THE WRITE PLACE – Where I write, and what I do when I’m not writing by Cathy Ace

In the first of an occasional series, we ask our Crime Cymru authors to offer us a glimpse of the place where they write. This week, Cathy Ace invites us into her workspace and beautiful garden in her home in Canada.

Hello folks! So, here I am in my workspace (more details will follow on exactly what’s surrounding me, below). Yes, I realize this looks very much like a dining table, and that’s because it is. I’ve written my last three books at this table, rather than in my office. Why? Well, to be honest, the view is better from the dining table than through my office window which – at this time of year (I am writing this in August) – is  pretty much a wall of roses, which are lovely, but I prefer the wider expanse of the front garden (below) as my ‘eye relaxation exercise’.

This is the view I look up to see through the window in front of me; I’m very lucky to live where I do and – as you can see – my husband and I do a LOT of work in the garden! I live on five acres, half-way up a little mountain about 40 miles outside Vancouver, Canada; I migrated to Canada to teach the marketing elements of the MBA course at the University of British Columbia about 20 years ago, and this is now my home. My mum and sister are still in Swansea and I speak to them every day: I miss them, and I miss Wales, but travel just isn’t possible at the moment, so I’m enjoying the unusual experience of being at home for more than a month at a time. We’re all staying as safe as we can during the pandemic so that I can get back to Wales as soon as possible. My husband’s also from Swansea, so we keep up to date on everything that’s going on back there via our widespread family links.

In case you’re interested, here’s the garden behind the house – I’m the tiny figure waving my arms about. Yes, we do a LOT of work in the garden…LOL…but it’s worth it!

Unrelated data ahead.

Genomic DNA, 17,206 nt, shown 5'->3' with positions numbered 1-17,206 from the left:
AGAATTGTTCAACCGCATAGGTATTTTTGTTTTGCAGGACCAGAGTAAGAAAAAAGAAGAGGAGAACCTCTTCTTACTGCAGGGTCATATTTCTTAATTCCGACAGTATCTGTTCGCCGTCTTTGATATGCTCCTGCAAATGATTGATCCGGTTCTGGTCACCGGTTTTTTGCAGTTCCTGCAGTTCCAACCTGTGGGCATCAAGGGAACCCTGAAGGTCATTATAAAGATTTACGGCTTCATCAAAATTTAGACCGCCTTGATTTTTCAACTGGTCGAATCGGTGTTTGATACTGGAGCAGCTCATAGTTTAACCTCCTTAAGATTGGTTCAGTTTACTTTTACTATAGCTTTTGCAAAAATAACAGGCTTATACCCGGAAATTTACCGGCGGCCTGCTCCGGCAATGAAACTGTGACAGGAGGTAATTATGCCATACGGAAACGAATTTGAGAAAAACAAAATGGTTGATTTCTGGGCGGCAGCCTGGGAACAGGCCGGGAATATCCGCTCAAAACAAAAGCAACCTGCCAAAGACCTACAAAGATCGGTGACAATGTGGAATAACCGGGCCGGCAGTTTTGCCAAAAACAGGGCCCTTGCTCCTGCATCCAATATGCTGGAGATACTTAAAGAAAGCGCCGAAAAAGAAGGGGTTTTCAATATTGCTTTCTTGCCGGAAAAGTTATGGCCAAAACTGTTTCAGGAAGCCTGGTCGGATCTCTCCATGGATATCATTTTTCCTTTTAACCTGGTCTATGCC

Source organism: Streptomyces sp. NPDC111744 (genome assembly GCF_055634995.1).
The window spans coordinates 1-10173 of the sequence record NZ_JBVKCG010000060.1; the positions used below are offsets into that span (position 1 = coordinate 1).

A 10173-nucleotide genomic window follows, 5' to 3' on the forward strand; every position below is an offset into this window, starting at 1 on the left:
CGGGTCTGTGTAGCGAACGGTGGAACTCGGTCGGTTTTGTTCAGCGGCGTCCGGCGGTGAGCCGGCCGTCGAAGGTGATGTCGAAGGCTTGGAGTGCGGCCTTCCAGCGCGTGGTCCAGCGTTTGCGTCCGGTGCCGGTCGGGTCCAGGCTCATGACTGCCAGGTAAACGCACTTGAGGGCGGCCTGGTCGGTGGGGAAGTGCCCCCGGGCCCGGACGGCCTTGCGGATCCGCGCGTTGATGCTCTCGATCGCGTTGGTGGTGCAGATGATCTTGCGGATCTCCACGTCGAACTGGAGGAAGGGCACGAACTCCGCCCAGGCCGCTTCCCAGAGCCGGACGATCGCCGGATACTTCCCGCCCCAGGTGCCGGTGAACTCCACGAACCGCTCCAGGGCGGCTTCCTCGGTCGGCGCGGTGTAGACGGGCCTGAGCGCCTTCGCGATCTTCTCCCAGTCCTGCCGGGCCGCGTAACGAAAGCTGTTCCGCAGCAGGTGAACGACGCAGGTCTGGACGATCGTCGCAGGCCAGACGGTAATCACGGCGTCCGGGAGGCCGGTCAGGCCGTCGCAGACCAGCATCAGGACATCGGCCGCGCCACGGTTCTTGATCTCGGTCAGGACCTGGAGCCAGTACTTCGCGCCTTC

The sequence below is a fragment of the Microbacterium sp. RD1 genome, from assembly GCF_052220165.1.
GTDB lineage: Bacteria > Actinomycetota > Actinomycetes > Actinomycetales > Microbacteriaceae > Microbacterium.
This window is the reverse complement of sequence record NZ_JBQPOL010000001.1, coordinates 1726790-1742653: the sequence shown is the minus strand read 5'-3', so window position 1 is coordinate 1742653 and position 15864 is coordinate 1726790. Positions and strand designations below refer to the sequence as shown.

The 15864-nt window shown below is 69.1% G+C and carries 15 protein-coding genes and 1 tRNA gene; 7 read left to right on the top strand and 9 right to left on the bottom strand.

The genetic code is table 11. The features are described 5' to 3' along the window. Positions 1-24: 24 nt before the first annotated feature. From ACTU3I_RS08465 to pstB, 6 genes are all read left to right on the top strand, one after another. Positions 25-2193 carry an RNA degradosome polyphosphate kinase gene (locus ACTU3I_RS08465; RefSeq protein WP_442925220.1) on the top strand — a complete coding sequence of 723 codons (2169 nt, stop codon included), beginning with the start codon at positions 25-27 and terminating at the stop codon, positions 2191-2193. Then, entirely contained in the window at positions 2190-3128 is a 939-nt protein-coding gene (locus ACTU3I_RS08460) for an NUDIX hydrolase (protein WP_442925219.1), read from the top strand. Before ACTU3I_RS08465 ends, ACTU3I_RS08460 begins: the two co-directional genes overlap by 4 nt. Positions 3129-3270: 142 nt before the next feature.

By the numbers…

1. We have a small collection of Pacific Northwest art. These printed, woven, and carved items have been gathered together over time, and are all displayed on one wall, which happens to be behind me when I write. As someone who finds drawing a stick-person a bit of a challenge, I greatly admire the abilities of the artists who have created these pieces, all of whom reside/resided within a couple of hundred miles of my home.

2. Copy of Admiral Sir Henry Morgan by Terry Breverton (pub. Wales Books). The Corpse with the Crystal Skull (Cait Morgan Mysteries #9, published June 2020) features the famed Panamanian treasure of Captain Henry Morgan; he’s always fascinated me, and I got to weave a few threads about him into this new book, which is set in Jamaica and mixes treasure hunting with Fleming/Bond lore! It was great fun to write, and the research allowed me to justify rereading all the Bond books and novellas, and everything I can lay my hands on about Morgan, as well as writing about Jamaican food and drink, which has made me crave it! You might also be able to spot my coffee coaster, which shows the cover of the T.Rex album The Slider…I was, and always shall be, a HUGE T.Rex fan, and Marc Bolan is beside me every day.